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Re: completion oddity

On Tue, May 22, 2012 at 9:18 AM, Greg Klanderman <gak@xxxxxxxxxxxxxx> wrote:
>>>>>> On May 21, 2012 Bart Schaefer <schaefer@xxxxxxxxxxxxxxxx> wrote:
>> With --r-word on the line, there is only one possible completion that
>> has exactly one embedded hyphen.  This is considered a unique match, so
>> when you press TAB, it fills in that word and is done.
> Then it seems like the previous press of TAB should not have completed
> to '--r-word'.

Sven W. was a clever but highly suggestible university student.
Someone said, "Hey, all these possible variations end with the same
substring, why isn't completion smart enough to fill that in for me?"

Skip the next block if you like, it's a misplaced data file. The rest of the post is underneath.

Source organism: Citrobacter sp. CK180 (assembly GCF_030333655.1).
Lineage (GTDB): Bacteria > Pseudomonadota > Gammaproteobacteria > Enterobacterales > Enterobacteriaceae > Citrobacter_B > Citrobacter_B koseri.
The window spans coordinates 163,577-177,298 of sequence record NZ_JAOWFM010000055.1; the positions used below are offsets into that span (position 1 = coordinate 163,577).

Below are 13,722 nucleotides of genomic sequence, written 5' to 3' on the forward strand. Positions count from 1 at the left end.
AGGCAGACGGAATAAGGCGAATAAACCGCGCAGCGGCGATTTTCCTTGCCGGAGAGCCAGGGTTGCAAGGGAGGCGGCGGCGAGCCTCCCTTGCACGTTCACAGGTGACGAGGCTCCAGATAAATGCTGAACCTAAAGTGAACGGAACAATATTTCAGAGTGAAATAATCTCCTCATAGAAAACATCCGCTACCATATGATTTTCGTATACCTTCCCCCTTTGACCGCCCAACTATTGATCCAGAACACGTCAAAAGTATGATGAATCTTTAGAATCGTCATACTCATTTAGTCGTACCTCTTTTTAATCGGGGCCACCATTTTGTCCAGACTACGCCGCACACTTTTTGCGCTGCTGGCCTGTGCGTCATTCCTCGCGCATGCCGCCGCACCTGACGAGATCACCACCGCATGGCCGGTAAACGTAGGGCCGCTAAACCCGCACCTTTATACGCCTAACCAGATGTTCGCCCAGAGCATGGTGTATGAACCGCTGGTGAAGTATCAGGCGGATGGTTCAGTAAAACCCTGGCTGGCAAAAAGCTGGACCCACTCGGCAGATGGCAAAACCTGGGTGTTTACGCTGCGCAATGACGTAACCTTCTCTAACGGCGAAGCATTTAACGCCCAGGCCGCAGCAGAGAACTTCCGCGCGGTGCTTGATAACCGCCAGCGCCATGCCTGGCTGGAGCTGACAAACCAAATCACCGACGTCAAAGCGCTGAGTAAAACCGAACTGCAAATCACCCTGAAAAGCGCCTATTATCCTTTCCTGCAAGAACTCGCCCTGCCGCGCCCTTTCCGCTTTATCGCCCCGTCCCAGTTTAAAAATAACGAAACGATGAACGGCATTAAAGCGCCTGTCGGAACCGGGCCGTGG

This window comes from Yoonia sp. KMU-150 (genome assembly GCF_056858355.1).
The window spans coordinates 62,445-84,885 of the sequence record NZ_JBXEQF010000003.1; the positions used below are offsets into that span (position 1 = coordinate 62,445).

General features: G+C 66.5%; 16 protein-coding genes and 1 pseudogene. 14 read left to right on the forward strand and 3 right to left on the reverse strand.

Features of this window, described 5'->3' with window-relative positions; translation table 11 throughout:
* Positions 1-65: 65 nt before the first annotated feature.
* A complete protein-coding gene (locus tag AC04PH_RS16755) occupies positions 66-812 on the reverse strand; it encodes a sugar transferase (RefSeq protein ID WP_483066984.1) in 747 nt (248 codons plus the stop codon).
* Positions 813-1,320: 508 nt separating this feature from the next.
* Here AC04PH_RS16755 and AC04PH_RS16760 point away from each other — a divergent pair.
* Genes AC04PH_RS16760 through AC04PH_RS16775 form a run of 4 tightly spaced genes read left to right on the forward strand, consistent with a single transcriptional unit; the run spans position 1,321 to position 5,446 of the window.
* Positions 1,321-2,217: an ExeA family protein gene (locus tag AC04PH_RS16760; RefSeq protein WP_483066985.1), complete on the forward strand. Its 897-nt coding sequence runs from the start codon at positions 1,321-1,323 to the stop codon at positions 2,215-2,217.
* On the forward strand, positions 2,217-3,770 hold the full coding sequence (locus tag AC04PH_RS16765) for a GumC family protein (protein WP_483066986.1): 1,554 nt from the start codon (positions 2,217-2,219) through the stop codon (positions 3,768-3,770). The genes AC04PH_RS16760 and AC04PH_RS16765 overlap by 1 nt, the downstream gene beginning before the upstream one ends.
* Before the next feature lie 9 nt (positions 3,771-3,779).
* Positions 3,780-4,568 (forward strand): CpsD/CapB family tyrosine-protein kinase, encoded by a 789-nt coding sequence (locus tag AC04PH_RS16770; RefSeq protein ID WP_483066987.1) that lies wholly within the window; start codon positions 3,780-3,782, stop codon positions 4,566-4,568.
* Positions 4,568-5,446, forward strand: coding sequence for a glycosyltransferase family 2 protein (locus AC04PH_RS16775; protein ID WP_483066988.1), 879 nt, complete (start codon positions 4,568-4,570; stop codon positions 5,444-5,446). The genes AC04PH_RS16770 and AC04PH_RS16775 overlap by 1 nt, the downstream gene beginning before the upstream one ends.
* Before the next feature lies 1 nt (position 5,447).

and Sven responded, "OK, now it is that smart," and all the possible
side-effects were either not considered or considered to be less
important than the smarts.

> % k --r-word
> # with cursor on final hyphen hit <tab>:
> # nothing inserted; the *two* options are listed
> # no matter how many times you hit <tab>
> So there must be some hidden state from the initial completion in the
> first case, because otherwise I would expect hitting <tab> on the same
> command line with the cursor in the same position to give the same
> results.

You're right; in the first case the completion system has recorded a
list of "ambiguous positions" that distinguish what it filled in vs.
what the user typed.  It decides whether the match is unique based on
whether there is another ambiguous position to which it can advance.
This is all part of the aforementioned smarts.

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